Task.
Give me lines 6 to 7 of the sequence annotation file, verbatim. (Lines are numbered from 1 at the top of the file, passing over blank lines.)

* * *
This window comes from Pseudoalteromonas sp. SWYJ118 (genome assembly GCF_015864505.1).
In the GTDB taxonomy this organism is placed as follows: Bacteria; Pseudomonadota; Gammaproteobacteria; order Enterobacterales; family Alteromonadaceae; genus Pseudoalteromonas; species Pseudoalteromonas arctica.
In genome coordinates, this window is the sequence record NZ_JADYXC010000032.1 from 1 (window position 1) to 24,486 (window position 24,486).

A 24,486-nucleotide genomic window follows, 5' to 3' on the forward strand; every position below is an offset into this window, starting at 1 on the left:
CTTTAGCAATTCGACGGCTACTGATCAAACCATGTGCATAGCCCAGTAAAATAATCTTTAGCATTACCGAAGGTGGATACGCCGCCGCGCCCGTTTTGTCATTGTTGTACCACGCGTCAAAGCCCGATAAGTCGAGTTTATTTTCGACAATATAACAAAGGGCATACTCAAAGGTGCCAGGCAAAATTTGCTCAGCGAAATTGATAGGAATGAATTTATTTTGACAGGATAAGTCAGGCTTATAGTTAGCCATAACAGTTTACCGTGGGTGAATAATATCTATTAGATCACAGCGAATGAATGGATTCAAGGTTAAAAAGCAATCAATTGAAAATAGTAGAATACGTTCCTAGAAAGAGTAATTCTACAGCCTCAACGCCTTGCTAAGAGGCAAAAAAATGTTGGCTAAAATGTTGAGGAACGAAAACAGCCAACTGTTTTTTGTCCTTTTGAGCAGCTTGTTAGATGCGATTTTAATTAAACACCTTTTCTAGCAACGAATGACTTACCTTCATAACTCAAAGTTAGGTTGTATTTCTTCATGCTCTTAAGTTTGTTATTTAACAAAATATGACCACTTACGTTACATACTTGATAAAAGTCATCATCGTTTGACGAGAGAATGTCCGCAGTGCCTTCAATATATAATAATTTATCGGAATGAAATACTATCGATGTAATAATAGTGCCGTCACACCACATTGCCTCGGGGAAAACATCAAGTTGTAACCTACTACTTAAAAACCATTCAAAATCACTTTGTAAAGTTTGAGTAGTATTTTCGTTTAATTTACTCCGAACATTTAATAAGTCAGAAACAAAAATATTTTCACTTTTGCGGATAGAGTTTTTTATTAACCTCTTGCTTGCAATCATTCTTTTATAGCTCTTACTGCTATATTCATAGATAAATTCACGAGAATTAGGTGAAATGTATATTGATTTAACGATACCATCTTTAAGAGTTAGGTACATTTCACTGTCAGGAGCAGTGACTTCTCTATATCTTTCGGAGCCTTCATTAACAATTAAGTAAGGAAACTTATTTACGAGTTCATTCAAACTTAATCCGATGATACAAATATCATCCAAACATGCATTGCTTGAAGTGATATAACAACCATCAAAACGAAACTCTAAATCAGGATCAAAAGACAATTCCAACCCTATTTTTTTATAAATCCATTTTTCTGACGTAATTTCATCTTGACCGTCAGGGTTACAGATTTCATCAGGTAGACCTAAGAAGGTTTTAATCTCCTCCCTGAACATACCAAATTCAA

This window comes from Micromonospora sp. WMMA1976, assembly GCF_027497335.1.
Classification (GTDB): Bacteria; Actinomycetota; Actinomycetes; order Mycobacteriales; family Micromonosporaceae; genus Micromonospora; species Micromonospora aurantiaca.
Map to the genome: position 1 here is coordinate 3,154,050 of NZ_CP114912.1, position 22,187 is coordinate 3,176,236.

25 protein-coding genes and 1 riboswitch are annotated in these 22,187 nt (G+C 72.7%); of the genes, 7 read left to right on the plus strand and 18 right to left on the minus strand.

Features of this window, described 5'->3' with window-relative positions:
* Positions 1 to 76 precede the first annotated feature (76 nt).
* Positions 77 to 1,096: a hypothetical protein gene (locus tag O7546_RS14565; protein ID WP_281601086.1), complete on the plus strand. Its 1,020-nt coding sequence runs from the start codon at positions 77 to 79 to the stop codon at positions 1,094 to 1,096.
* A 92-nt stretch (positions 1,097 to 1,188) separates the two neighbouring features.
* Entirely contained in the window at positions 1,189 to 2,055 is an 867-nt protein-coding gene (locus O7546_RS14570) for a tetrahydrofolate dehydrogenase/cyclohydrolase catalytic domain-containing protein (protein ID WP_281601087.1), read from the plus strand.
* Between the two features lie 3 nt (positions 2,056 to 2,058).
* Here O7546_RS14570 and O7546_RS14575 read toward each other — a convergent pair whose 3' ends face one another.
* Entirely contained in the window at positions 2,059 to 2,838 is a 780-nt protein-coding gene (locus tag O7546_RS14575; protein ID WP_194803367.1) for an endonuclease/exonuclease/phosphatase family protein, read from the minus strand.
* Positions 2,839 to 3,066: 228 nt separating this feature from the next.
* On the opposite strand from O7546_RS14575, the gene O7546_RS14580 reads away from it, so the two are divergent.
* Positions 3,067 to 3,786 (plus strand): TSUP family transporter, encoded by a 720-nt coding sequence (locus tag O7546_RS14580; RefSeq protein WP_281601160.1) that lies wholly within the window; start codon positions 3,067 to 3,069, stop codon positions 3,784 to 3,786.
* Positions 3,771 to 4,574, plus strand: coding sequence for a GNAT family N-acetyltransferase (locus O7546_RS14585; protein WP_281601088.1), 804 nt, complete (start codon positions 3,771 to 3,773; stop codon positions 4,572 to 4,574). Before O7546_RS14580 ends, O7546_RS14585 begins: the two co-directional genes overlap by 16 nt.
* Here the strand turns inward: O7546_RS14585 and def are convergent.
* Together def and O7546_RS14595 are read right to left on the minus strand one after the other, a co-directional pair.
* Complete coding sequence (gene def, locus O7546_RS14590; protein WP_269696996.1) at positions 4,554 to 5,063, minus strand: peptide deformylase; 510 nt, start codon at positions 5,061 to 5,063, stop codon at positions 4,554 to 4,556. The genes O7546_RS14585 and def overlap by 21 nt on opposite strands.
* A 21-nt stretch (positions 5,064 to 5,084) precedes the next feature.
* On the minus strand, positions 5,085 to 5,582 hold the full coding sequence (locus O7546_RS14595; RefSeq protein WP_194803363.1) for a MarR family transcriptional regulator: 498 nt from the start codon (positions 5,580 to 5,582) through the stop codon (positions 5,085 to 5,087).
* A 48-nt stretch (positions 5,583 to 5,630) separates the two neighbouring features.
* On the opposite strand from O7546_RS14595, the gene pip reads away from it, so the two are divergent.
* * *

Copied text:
This window comes from Micromonospora sp. WMMA1976, assembly GCF_027497335.1.
Classification (GTDB): Bacteria; Actinomycetota; Actinomycetes; order Mycobacteriales; family Micromonosporaceae; genus Micromonospora; species Micromonospora aurantiaca.